BONE MARROW- The Blood factory

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Bone marrow is a spongy connective tissue found inside bones. Basically it is of two types

1. Yellow bone marrow: It is mostly filled with adipose tissue and located in the shafts (hallow interior portion) of long bones.

2. Red Bone marrow: It is a heamopoietic tissue found at the end of long bones, short and flat bones such as hip bones, skull bones, vertebrae etc.

Bone marrow is a fundamental heamopetic organ and assists in the production of blood cells. Bone marrow stroma is densely packed with various cell types most of them derived from the stem cells. These are also called pluripotent stem cells. These pluripotent stem cells produce other stem cells like lymphoid stem cell and myeloid stem cell from which other cell types of mature blood cells arise. The lymphoid stem cells generate T and B progenitor lymphocytes. The myeloid stem cells generate progenitor stem cells for erythrocytes, granulocytes, monocytes, mast cells and platelets. These committed progenitor cells are capable of giving rise to only one specific type of mature cell.

In healthy human beings the number of each type of stem cell and the offspring originating from it is within certain limits. Proteins such as interleukins and colony stimulating factors play a crucial role in determining whether stem cell will replicate itself or produce offspring that evolve into mature cell types. These proteins also regulate the maturation of precursor cells. If the regulatory mechanism fails this may lead to serious complication of leukemia.

Besides, the heamopoietic stem cells bone marrow also contains Meshynchymal stem cells giving rise to osteoblasts, chondrocytes, myocytes etc. Additionally they contain endothelial stem cells from which endothelial cells develop capable of forming endocytes.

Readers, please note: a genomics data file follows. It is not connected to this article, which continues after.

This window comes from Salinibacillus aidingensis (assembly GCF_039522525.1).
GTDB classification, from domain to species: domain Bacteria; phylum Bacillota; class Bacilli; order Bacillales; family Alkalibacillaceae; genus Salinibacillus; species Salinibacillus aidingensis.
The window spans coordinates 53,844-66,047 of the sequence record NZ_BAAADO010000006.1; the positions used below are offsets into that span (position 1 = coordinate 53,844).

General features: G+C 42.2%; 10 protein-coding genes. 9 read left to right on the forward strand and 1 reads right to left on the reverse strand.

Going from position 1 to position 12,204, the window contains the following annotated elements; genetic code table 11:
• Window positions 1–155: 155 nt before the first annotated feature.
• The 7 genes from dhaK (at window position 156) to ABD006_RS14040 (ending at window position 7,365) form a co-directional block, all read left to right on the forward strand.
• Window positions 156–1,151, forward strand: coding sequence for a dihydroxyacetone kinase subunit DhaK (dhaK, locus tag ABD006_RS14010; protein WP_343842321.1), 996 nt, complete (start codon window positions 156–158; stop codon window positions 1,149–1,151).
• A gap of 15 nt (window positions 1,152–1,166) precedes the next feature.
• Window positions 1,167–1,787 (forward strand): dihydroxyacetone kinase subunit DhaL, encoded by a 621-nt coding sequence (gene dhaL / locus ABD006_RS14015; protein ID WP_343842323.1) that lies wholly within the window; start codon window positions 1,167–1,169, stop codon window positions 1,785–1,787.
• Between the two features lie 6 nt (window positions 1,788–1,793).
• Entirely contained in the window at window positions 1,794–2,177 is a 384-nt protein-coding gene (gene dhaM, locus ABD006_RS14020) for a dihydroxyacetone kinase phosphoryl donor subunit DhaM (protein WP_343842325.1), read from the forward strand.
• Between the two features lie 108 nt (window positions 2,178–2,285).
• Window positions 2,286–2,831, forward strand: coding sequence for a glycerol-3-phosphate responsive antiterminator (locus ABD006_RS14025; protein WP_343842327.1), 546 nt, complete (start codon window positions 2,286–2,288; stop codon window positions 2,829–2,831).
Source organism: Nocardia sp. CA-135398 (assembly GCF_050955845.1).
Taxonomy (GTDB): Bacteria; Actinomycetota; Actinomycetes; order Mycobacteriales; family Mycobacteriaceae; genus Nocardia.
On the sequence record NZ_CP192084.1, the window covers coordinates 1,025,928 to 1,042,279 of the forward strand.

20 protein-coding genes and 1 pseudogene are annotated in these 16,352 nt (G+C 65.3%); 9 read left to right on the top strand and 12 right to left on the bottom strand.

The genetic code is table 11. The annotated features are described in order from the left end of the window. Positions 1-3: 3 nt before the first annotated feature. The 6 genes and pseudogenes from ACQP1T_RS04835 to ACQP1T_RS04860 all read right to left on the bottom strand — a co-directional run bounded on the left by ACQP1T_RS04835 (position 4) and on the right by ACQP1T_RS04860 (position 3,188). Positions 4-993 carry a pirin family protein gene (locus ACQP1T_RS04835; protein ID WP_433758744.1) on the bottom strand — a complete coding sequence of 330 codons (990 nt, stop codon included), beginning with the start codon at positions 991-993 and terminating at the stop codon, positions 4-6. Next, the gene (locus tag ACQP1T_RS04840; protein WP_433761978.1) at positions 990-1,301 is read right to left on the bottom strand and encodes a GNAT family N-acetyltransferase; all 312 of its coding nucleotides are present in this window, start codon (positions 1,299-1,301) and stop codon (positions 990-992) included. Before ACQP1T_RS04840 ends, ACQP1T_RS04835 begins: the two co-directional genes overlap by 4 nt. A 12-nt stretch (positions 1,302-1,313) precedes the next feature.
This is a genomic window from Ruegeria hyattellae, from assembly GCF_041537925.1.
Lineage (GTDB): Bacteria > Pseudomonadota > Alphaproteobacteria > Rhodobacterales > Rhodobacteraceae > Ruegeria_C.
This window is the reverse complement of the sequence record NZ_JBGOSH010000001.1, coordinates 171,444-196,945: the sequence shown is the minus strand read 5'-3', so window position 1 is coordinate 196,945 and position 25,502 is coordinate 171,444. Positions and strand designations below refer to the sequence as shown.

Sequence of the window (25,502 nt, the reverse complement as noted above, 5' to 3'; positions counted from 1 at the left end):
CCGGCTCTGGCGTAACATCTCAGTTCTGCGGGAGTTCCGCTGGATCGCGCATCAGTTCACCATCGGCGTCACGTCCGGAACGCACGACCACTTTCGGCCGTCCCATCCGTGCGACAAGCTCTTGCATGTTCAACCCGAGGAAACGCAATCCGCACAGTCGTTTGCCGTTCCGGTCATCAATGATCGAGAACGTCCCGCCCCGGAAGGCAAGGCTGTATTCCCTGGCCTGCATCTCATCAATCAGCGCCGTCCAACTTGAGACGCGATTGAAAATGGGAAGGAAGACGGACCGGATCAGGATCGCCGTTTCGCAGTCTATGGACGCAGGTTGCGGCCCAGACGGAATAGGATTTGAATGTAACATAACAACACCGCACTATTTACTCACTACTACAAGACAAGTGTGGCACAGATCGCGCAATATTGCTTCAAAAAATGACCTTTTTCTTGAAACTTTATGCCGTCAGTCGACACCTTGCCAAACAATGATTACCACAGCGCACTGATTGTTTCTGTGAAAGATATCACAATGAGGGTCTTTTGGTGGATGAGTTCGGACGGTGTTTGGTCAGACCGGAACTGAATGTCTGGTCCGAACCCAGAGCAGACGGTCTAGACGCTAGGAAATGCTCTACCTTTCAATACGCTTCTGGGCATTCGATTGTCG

The bone marrow is fragmented into wedge- shaped hematopoietic compartments filled with proliferating and differentiating blood cells in the matrix of connective tissue bordered by venous sinuses. The heamopoietic tissue inside the bone marrow is well traversed with an extensive capillary network of vascular sinusoids that communicate with the peripheral circulation. The marrow tissue and the capillary sinusoid wall form a barrier called bone marrow- blood barrier from which the mature blood cells will pass through. The vascular system is almost closed one with little leakages. Mature cells are transported to venous sinuses through cytoplasmic apertures in endothelium. The release of the cells is regulated by the requirement of the body (for ex. Low oxygen- leads to production of erythropoietin this stimulates the bone marrow cells to produce RBC).

I would like to continue the discussion in the next blog......


  1. Targeted & Controlled Drug Delivery (Drug Delivery to Bone marrow); pgs: 563--566, S. P. Vyas & R. K. Khar. C. B. S. Publishers. [access date: 15th June, 2010].
  2. Image source: Lippincott's text book of medical physiology, pg no: 203.

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kranthi kumar's picture
Author: kranthi kumar


Siva Mavuduru's picture

hi Kranti good one in the embryonic stage yolk sac and later liver functions as hematopoietic organs. do bone marrow starts functioning during gestation or after the birth? I just wanted to add one more point. even the conditions around bone marrow plays a key role in differentiation of cells

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